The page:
Georg Lukács's first major work, Evolutionary History of the Modern Drama, raises the question of the possibility of a “great drama” in modern society. Lukács analyzes the modern drama by constructing an ideal type of dramatic form and inherently connecting it to specific historical conditions to investigate how the fragmented structure of modern society and its ideological counterpart, the historicist worldview, determine the formal characteristics of modern drama. In his view, the problematic character of this social and ideological framework is transferred into modern drama and causes a series of formal flaws that demand an artistic solution. The article indicates the limits of Lukács's approach as well as a necessary rectification of the “political” reading of his first work.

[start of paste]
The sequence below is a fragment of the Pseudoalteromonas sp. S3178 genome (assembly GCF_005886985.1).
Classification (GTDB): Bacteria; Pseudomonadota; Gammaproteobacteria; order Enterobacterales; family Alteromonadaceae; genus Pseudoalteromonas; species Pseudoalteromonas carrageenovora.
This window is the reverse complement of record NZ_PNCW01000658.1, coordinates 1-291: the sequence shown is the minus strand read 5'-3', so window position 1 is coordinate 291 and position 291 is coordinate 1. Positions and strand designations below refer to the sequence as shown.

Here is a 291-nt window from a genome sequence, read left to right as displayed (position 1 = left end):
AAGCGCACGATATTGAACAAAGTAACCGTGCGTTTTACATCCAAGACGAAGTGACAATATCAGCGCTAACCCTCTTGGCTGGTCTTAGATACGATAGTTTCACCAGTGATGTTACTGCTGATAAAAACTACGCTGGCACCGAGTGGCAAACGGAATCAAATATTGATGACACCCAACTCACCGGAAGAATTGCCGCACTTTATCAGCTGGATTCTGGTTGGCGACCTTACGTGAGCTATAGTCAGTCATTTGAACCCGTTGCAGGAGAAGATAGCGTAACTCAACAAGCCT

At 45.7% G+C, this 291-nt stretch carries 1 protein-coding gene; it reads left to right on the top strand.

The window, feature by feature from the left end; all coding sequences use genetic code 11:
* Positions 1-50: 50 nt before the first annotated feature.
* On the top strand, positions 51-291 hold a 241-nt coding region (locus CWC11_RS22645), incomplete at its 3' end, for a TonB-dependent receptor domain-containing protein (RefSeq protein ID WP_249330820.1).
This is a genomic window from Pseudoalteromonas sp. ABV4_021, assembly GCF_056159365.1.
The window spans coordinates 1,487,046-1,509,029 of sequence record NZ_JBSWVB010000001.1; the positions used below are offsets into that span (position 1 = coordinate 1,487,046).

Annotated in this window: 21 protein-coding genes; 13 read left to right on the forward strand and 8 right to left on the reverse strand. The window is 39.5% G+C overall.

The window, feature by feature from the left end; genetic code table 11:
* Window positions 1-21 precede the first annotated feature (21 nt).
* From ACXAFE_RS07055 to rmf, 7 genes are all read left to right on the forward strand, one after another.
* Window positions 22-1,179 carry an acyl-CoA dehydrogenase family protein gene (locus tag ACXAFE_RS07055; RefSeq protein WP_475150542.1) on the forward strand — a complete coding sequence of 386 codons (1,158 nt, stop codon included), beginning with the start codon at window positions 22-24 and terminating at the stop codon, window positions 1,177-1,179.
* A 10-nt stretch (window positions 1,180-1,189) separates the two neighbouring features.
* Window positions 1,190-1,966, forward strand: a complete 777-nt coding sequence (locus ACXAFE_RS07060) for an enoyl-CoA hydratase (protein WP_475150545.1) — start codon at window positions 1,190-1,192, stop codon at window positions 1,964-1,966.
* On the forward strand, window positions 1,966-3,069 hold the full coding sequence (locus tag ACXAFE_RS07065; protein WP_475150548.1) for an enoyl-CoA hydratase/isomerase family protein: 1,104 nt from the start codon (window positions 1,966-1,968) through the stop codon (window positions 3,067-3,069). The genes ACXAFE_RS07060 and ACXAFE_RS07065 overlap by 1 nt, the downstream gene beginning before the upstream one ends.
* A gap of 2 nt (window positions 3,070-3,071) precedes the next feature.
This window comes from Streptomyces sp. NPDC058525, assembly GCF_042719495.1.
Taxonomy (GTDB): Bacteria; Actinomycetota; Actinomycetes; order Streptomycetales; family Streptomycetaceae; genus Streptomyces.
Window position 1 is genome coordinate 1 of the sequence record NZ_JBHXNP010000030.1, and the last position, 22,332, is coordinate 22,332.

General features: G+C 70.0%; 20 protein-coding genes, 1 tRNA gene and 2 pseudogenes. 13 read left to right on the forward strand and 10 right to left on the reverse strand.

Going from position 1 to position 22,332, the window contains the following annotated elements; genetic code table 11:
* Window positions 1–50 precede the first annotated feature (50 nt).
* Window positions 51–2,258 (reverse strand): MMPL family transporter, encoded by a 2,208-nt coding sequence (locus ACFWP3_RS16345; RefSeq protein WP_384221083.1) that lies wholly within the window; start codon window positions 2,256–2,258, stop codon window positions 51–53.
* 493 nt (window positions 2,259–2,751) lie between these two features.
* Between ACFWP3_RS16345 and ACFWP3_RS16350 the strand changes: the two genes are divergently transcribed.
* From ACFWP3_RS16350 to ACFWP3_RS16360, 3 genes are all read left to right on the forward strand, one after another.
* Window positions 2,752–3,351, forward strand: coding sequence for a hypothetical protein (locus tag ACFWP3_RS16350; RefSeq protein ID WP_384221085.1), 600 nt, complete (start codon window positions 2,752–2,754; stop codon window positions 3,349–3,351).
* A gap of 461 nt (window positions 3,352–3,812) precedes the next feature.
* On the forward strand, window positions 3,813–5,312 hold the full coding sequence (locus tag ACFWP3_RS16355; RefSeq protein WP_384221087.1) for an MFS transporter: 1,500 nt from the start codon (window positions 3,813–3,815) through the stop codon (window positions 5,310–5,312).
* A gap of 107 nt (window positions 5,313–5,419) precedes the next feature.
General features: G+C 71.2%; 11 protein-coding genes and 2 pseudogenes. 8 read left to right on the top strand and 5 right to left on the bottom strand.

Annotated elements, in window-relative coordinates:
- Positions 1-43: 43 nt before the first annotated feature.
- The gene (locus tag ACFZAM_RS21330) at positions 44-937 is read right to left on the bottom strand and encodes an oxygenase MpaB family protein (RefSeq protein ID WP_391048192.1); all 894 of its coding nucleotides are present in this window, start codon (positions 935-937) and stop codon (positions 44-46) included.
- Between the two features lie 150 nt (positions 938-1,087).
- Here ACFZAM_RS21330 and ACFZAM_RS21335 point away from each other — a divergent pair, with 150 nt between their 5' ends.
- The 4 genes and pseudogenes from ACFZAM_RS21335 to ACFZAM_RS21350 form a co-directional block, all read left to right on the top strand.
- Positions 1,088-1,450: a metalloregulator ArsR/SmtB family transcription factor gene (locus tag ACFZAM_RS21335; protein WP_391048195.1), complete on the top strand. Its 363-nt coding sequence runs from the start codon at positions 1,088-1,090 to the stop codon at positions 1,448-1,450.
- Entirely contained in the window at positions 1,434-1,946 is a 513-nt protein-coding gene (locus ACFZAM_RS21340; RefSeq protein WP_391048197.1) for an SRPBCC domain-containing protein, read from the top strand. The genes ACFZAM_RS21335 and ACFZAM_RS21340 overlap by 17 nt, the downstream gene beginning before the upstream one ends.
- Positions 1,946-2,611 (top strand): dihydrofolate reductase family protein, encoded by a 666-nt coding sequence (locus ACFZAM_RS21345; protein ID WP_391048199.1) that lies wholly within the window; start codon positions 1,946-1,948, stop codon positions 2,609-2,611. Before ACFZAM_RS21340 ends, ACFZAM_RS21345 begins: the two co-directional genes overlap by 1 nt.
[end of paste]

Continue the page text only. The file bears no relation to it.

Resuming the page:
The Drama in an Age of Fragmentation: Toward a New Reading of Georg Lukács's Evolutionary History of the Modern Drama
Konstantinos Kavoulakos; The Drama in an Age of Fragmentation: Toward a New Reading of Georg Lukács's Evolutionary History of the Modern Drama. New German Critique 1 February 2015; 42 (1 (124)): 23–44. doi: https://doi.org/10.1215/0094033X-2824213
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